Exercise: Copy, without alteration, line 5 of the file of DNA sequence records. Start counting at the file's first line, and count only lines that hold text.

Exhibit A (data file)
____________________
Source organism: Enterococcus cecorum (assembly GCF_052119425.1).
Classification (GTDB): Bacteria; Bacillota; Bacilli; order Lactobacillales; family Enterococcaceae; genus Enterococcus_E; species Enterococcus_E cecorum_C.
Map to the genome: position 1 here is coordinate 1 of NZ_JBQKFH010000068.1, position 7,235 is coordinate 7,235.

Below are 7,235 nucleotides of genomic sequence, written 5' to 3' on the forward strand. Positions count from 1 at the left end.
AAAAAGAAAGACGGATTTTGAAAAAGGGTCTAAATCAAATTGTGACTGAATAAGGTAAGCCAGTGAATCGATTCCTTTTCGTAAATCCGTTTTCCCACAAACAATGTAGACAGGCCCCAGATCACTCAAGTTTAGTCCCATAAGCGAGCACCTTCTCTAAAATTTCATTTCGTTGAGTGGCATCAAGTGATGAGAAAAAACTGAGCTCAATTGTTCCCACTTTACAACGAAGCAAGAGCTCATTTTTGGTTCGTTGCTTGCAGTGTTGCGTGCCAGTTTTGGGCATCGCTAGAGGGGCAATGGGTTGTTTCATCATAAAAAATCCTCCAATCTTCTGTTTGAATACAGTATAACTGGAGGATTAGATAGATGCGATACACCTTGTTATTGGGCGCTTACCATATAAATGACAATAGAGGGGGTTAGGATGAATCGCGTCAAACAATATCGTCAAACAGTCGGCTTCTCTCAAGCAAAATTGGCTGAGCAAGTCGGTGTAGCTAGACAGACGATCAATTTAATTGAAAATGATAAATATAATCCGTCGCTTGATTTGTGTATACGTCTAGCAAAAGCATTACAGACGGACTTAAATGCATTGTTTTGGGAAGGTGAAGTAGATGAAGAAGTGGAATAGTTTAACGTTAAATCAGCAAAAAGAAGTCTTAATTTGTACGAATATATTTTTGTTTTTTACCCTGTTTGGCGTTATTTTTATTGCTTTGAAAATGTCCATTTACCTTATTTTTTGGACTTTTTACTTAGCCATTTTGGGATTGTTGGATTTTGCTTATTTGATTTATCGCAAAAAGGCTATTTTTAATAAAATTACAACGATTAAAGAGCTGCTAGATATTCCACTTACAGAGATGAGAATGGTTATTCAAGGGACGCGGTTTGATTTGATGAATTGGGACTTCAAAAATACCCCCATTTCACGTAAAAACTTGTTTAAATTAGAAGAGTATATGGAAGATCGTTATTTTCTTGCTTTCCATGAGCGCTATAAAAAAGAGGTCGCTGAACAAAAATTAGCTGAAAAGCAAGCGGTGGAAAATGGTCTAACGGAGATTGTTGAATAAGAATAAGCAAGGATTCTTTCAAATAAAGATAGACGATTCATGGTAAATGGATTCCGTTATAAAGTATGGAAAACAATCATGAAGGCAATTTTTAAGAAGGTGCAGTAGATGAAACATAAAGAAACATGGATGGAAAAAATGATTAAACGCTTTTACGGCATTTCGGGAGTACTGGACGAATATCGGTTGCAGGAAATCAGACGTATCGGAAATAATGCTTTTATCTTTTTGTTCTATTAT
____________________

AAAAAGAAAGACGGATTTTGAAAAAGGGTCTAAATCAAATTGTGACTGAATAAGGTAAGCCAGTGAATCGATTCCTTTTCGTAAATCCGTTTTCCCACAAACAATGTAGACAGGCCCCAGATCACTCAAGTTTAGTCCCATAAGCGAGCACCTTCTCTAAAATTTCATTTCGTTGAGTGGCATCAAGTGATGAGAAAAAACTGAGCTCAATTGTTCCCACTTTACAACGAAGCAAGAGCTCATTTTTGGTTCGTTGCTTGCAGTGTTGCGTGCCAGTTTTGGGCATCGCTAGAGGGGCAATGGGTTGTTTCATCATAAAAAATCCTCCAATCTTCTGTTTGAATACAGTATAACTGGAGGATTAGATAGATGCGATACACCTTGTTATTGGGCGCTTACCATATAAATGACAATAGAGGGGGTTAGGATGAATCGCGTCAAACAATATCGTCAAACAGTCGGCTTCTCTCAAGCAAAATTGGCTGAGCAAGTCGGTGTAGCTAGACAGACGATCAATTTAATTGAAAATGATAAATATAATCCGTCGCTTGATTTGTGTATACGTCTAGCAAAAGCATTACAGACGGACTTAAATGCATTGTTTTGGGAAGGTGAAGTAGATGAAGAAGTGGAATAGTTTAACGTTAAATCAGCAAAAAGAAGTCTTAATTTGTACGAATATATTTTTGTTTTTTACCCTGTTTGGCGTTATTTTTATTGCTTTGAAAATGTCCATTTACCTTATTTTTTGGACTTTTTACTTAGCCATTTTGGGATTGTTGGATTTTGCTTATTTGATTTATCGCAAAAAGGCTATTTTTAATAAAATTACAACGATTAAAGAGCTGCTAGATATTCCACTTACAGAGATGAGAATGGTTATTCAAGGGACGCGGTTTGATTTGATGAATTGGGACTTCAAAAATACCCCCATTTCACGTAAAAACTTGTTTAAATTAGAAGAGTATATGGAAGATCGTTATTTTCTTGCTTTCCATGAGCGCTATAAAAAAGAGGTCGCTGAACAAAAATTAGCTGAAAAGCAAGCGGTGGAAAATGGTCTAACGGAGATTGTTGAATAAGAATAAGCAAGGATTCTTTCAAATAAAGATAGACGATTCATGGTAAATGGATTCCGTTATAAAGTATGGAAAACAATCATGAAGGCAATTTTTAAGAAGGTGCAGTAGATGAAACATAAAGAAACATGGATGGAAAAAATGATTAAACGCTTTTACGGCATTTCGGGAGTACTGGACGAATATCGGTTGCAGGAAATCAGACGTATCGGAAATAATGCTTTTATCTTTTTGTTCTATTAT